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The Cause Of The Property Bubble Is ...... Ebay !

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Well maybe not the cause but defintely a demonstartion of how it came about .....

I've been looking to buy some cheap second hand DVD's off ebay - part of my 2006 resolution to spend less & save more :)

However it seems almost all the ones I am looking at are being bid up to prices HIGHER than you can buy from retailers which are Brand New !!!

WTF !! If people are smart enough to use ebay .... I would have thought they would be smart enough to check some of the major online shops or even use froogle/kelkoo etc or even just wonder down the High St. for the best NEW deal before they go mental and pay over the odds for a USED one ??

To me this shows :-

1) People no longer have any sense of what an item/asset is intrinsically worth .....

2) People no longer look for sources where a Good idea of an assets worth could be derived from .....

3) People are more likely to take advice from sources where a BAD idea of worth is derived from .....

4) People are becoming Impulse buyers .....

5) People have gained an unatural materialism which makes them "need" to own things, whatever the cost .....

6) People need to "compete" with others, whatever the cost .....

7) People feel they can afford more when money turns from Cold Hard Cash into Electronic/Printed numbers ......

8) People rarely check for any small print/additional costs .....

9) New technology/services can bamboozle people from doing things the old fashioned way .....

10) Shopping has become a national hobby .....

11) The Media/Advertising is powerful and effective at manipulating people .....

12) There's a mug born every second ......

13) FTB's are very naive .....

14) Crowd mentality always over inflates perception of value ......

15) The market is dictated by those who are the Least shrewd & astute ......

And thats just for starters, I could go on all day !!

The way I see it - this kind of mass stupidity is a major factor behind the Property bubble ......

PS - I have been buying my DVD's from Morrisons now for no more than £5.99 each :D

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Guest wrongmove

PS - I have been buying my DVD's from Morrisons now for no more than £5.99 each :D

Well I've been renting them from Blockbusters - £5 for 3 DVDs for one week ! :)

I agree that Ebay can be rubbish for buying consumer items. A good place to sell stuff, not buy stuff. It is good for more obscure items though - the choice and prices are just not available anyway else.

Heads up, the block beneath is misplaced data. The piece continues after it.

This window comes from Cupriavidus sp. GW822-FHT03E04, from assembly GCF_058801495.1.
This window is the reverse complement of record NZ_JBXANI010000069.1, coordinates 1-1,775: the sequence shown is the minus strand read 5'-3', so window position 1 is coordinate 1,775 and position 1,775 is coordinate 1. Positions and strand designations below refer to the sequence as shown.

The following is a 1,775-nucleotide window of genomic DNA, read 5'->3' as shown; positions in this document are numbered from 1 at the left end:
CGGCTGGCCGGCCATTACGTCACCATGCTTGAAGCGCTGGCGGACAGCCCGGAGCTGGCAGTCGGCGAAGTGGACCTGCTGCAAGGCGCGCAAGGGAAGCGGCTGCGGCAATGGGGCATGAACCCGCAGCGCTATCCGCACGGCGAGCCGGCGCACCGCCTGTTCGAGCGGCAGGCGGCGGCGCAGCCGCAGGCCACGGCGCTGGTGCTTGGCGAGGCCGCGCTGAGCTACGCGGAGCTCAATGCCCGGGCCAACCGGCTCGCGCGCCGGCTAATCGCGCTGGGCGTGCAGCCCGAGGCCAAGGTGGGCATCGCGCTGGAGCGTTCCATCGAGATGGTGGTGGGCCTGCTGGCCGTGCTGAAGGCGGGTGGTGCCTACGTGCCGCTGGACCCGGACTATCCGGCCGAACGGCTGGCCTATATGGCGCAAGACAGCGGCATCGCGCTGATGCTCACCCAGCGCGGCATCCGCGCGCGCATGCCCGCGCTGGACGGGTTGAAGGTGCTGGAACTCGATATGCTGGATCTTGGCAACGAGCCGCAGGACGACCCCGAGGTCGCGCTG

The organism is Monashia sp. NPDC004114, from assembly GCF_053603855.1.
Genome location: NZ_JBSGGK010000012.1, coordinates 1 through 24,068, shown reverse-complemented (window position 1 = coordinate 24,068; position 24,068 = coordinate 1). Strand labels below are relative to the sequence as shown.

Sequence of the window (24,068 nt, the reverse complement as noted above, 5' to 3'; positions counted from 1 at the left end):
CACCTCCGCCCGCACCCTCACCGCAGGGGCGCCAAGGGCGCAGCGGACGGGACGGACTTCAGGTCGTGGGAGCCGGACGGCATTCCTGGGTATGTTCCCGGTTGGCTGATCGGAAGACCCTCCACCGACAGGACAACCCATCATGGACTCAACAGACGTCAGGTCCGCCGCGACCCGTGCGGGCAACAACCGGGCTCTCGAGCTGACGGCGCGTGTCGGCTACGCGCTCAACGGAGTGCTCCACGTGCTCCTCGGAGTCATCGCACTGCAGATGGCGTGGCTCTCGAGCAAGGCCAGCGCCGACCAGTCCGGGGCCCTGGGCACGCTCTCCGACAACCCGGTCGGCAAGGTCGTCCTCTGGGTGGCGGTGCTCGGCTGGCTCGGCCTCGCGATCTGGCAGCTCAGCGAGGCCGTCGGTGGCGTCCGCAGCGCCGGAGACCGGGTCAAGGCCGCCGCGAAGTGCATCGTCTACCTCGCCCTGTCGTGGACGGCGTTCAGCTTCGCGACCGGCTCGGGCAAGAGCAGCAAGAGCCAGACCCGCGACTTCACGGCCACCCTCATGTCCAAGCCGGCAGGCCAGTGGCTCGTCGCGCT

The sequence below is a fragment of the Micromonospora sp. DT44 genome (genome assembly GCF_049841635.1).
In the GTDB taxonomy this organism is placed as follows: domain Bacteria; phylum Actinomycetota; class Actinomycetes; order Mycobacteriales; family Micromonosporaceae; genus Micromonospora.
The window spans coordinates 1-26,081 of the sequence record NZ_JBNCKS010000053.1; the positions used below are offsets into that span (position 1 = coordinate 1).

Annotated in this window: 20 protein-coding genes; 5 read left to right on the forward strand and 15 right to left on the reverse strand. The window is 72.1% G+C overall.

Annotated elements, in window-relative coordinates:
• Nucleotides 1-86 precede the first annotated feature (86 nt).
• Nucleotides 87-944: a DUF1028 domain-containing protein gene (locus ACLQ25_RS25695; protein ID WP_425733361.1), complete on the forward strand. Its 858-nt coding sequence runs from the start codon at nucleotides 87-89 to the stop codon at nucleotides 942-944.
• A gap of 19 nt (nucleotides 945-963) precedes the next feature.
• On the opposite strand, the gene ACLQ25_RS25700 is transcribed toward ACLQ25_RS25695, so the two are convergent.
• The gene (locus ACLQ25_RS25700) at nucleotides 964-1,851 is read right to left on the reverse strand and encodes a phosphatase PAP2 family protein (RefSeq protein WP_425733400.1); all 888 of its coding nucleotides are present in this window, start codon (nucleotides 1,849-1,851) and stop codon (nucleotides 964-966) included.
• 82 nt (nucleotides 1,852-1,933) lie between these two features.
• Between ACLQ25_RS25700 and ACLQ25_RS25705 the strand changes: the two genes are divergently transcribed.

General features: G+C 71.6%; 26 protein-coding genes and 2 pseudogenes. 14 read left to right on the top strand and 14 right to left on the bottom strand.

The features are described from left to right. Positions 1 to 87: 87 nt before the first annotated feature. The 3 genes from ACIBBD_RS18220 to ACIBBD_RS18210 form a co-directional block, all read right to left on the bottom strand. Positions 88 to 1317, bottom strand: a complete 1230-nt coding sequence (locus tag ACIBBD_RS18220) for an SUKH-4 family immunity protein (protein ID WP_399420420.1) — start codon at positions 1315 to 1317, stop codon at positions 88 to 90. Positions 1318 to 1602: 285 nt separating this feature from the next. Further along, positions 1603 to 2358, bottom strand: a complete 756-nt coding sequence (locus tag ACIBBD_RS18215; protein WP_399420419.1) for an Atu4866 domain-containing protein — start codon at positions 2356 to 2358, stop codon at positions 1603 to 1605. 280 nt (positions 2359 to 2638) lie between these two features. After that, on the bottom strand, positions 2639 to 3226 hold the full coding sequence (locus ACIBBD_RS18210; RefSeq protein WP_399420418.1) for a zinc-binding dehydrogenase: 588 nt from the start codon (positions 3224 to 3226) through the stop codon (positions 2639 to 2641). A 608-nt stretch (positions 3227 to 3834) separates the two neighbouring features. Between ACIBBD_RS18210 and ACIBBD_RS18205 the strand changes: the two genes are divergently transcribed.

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I've been looking to buy some cheap second hand DVD's off ebay - part of my 2006 resolution to spend less & save more :)

However it seems almost all the ones I am looking at are being bid up to prices HIGHER than you can buy from retailers which are Brand New !!!

PS - I have been buying my DVD's from Morrisons now for no more than £5.99 each :D

PPS. Try find-dvd for buying new DVDs on the web.

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All true - but there's a substantial underclass of Ebay buyers like me who do very well indeed from it.

Exhibit a) Hugely popular release which everyone has seen eg Spider-man, Hulk, The Mummy

These can go for peanuts. I got the Mummy for £1.50p including postage (and a nice jiffy).

Exhibit B) The mislabelled release eg Crime Scene Investigation rather than CSI

These never get found in people's searches so consequently attract few or no bidders. Picked up both parts of season 1 for £5 in total (and delivered) for a friend. I'm up to season 4 with CSI and I have never paid more than £10/season - and yes, the discs are legit.

Exhibit c) The poorly timed auction.

Ending your auction at 6am in the morning is a recipe for disaster as no one is awake to bid. That's where a snipe tool comes in handy. Set it up with your maximum bid and off you go. I use a snipe tool for all of my auctions now as a) it stops the temptation of getting into bidding wars and B) I don't have to stay anywhere near my computer. Plus there's the thrill of having beaten someone by 3p.

On average I would say I spend £6-7 for 3 DVDs - which is handy if there is one you do decide to keep and you get a free jiffy bag with each one. The rest make excellent impromptu gifts to friends or the library or I flog them for a small profit on Amazon.

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All true - but there's a substantial underclass of Ebay buyers like me who do very well indeed from it.

Exhibit a) Hugely popular release which everyone has seen eg Spider-man, Hulk, The Mummy

These can go for peanuts. I got the Mummy for £1.50p including postage (and a nice jiffy).

Exhibit B) The mislabelled release eg Crime Scene Investigation rather than CSI

These never get found in people's searches so consequently attract few or no bidders. Picked up both parts of season 1 for £5 in total (and delivered) for a friend. I'm up to season 4 with CSI and I have never paid more than £10/season - and yes, the discs are legit.

Exhibit c) The poorly timed auction.

Ending your auction at 6am in the morning is a recipe for disaster as no one is awake to bid. That's where a snipe tool comes in handy. Set it up with your maximum bid and off you go. I use a snipe tool for all of my auctions now as a) it stops the temptation of getting into bidding wars and B) I don't have to stay anywhere near my computer. Plus there's the thrill of having beaten someone by 3p.

On average I would say I spend £6-7 for 3 DVDs - which is handy if there is one you do decide to keep and you get a free jiffy bag with each one. The rest make excellent impromptu gifts to friends or the library or I flog them for a small profit on Amazon.

I do a similar thing with medium format pro cameras (mainly Hasselblad and Rollei)... have a watch list that is very long permanently but don't buy that often.... but when you do you can make a killing so long as you know its real value.